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I want to run a cron job every minute that will launch a script. Simple enough there. However, I need to make sure that not more than X number (defined in the script) of instances are ever running. These are queue workers, so if at any minute interval 6 workers are still active, then I would not launch another instance. The script simply launches a PHP script which exits if no job available. Right now I have a shell script that perpetually launches itself every 10 seconds after exit... but there are long periods of time where there are no jobs, and a minute delay is fine. Eventually I would like to have two cron jobs for peak and off-peak, with different intervals.

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Please see Process Management. –  Dennis Williamson Feb 4 '12 at 15:03

4 Answers 4

up vote 1 down vote accepted
  1. Make sure you have unique script name.
  2. Then check if 6 instances are already running

    if [ $(pgrep '^UNIQUE_SCIPT_NAME$' -c) -lt 6 ]
    then 
        # start my script
    else
        # do not start my script
    fi
    
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I'd say that if you want to iterate as often as every minute, then a process like your current shell script that relaunches itself is what you actually want to do. Just increase the delay from 10 seconds to a minute.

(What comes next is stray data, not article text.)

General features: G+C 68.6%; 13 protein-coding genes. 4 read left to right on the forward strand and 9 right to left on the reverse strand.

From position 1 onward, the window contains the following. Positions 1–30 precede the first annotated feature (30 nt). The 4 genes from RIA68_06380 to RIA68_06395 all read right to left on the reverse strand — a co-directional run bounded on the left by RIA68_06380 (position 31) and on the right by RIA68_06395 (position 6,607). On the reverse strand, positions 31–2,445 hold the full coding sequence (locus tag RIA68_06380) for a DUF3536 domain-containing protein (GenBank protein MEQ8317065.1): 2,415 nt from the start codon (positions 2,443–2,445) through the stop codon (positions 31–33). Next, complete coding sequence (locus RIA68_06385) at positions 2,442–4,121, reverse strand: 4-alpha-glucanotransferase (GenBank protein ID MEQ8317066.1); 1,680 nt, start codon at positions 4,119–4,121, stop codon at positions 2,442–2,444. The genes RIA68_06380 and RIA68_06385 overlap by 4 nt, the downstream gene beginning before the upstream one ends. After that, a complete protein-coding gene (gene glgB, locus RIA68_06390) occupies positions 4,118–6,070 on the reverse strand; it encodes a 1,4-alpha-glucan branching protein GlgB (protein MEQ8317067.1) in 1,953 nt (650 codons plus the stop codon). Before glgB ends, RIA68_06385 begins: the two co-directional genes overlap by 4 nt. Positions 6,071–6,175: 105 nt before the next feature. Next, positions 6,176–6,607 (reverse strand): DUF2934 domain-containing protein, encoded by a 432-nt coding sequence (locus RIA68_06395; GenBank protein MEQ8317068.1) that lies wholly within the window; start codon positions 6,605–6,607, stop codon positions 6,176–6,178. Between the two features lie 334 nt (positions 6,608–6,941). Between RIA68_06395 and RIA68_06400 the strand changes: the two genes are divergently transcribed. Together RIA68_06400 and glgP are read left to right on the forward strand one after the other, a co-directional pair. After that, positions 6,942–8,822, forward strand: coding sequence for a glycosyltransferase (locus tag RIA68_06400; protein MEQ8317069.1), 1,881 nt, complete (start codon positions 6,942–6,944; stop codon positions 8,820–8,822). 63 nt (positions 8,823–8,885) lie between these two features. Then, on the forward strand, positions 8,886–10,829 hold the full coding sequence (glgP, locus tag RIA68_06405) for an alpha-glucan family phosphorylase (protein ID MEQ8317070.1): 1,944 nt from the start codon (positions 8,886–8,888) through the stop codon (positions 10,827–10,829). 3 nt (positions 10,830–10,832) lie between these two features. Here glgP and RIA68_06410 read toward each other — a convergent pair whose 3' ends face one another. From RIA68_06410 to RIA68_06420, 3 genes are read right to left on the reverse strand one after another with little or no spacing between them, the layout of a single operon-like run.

That way, you can also more easily control your delay for peak and off-peak, as you wanted. It would be rather elegant to simply use a shorter delay if the script found something to do the last time it was launched, or a longer delay if it did not find anything.

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hmm... i like that idea of a success-based delay... will have to try that –  mondo Feb 4 '12 at 0:30

You could use a script like OneAtATime to guard against multiple simultaneous executions.

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This is what i am using in my shell scripts:

echo -n "Checking if job is already running... "
me=`basename $0`
running=$(ps aux | grep ${me} | grep -v .log | grep -v grep | wc -l)
if [ $running -gt 1 ];
then
    echo "already running, stopping job"
    exit 1
else
    echo "OK."
fi;

The command you're looking for is in line 3. Just replace $(me) with your php script name. In case you're wondering about the grep .log part: I'm piping the output into a log file, whose name partially contains the script name, so this way i'm avoiding it to be double-counted.

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